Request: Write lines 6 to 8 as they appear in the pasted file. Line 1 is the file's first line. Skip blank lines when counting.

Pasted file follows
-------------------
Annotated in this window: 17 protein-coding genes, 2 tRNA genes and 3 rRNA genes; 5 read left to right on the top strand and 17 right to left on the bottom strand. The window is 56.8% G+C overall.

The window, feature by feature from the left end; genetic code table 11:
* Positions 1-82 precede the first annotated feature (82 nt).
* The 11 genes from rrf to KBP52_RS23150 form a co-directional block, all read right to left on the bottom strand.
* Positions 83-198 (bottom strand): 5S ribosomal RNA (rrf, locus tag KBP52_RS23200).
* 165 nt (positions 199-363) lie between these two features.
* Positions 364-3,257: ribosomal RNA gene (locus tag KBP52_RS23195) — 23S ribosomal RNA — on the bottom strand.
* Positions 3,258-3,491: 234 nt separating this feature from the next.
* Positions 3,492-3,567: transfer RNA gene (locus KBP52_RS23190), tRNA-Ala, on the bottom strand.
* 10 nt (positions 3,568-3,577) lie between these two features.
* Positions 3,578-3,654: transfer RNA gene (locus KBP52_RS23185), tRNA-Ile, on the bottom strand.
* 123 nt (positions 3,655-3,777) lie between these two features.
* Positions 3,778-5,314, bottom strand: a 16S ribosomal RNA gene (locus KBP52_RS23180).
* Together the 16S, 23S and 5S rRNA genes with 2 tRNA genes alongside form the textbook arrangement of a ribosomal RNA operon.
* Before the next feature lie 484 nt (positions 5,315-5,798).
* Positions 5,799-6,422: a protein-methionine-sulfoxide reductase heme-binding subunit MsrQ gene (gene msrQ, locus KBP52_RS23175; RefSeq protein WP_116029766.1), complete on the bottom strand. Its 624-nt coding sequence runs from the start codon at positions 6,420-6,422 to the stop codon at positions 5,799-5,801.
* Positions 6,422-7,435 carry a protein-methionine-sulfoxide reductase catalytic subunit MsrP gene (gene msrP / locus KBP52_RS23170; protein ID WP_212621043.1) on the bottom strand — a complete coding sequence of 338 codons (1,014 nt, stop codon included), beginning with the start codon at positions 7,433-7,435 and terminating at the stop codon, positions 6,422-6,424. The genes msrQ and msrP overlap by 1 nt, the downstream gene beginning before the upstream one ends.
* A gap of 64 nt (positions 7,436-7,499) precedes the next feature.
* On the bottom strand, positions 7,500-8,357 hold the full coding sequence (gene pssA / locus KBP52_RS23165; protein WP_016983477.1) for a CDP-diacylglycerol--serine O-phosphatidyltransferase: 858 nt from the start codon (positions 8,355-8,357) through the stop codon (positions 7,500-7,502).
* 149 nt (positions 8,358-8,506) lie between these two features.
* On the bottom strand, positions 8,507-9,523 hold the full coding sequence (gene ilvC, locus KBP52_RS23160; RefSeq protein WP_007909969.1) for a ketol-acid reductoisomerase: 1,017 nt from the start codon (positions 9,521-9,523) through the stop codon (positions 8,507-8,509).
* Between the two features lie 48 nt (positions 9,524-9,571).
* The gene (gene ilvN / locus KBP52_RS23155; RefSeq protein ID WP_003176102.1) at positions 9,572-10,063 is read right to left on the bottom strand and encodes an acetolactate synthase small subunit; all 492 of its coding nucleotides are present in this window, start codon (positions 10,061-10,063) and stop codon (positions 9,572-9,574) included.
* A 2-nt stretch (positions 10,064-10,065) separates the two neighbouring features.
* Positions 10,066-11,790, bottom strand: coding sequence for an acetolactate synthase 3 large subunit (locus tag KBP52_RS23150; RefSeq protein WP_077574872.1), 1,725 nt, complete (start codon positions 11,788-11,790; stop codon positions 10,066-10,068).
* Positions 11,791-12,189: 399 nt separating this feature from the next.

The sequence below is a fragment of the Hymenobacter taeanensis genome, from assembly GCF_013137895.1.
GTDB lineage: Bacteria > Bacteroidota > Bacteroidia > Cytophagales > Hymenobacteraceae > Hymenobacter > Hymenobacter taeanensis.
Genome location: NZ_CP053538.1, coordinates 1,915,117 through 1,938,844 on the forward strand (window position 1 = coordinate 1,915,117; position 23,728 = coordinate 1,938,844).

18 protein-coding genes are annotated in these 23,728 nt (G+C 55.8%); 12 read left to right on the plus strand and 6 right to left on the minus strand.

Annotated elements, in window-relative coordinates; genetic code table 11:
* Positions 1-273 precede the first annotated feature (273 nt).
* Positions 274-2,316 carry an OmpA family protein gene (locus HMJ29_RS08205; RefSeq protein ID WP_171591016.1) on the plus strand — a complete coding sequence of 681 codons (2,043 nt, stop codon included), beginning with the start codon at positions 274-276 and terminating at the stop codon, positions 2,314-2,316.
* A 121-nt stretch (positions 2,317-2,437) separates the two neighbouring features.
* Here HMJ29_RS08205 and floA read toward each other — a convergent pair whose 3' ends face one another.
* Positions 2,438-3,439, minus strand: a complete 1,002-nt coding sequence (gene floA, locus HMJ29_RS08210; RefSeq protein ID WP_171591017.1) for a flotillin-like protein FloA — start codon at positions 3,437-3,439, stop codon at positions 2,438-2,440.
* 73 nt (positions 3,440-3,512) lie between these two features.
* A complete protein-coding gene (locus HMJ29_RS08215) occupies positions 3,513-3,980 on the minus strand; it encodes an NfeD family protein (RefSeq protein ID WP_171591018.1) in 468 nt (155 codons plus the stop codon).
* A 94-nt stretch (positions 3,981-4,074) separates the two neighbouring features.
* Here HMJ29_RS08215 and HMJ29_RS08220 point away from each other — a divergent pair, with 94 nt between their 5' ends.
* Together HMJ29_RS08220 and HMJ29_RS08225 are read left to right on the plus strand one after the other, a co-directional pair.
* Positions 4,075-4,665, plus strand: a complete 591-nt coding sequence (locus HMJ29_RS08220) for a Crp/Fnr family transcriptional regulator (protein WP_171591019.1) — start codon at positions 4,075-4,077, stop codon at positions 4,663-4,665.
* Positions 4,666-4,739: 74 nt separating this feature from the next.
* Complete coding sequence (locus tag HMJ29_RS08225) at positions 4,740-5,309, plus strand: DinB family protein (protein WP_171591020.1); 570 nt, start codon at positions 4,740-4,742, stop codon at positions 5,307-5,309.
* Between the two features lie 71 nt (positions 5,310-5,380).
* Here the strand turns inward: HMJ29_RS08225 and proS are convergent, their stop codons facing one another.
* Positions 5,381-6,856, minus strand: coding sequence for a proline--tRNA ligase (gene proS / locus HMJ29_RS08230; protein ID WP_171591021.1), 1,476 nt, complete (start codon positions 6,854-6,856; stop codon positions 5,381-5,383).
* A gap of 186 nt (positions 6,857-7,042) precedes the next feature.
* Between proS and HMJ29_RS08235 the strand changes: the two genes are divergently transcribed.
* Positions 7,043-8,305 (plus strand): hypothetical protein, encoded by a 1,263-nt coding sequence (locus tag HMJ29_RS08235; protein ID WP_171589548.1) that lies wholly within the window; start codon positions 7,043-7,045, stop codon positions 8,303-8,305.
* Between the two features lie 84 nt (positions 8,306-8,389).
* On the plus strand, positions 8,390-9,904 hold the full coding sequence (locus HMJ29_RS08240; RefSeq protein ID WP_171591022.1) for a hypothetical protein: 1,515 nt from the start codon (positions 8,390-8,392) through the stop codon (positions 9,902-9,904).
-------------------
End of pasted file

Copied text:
* 165 nt (positions 199-363) lie between these two features.
* Positions 364-3,257: ribosomal RNA gene (locus tag KBP52_RS23195) — 23S ribosomal RNA — on the bottom strand.
* Positions 3,258-3,491: 234 nt separating this feature from the next.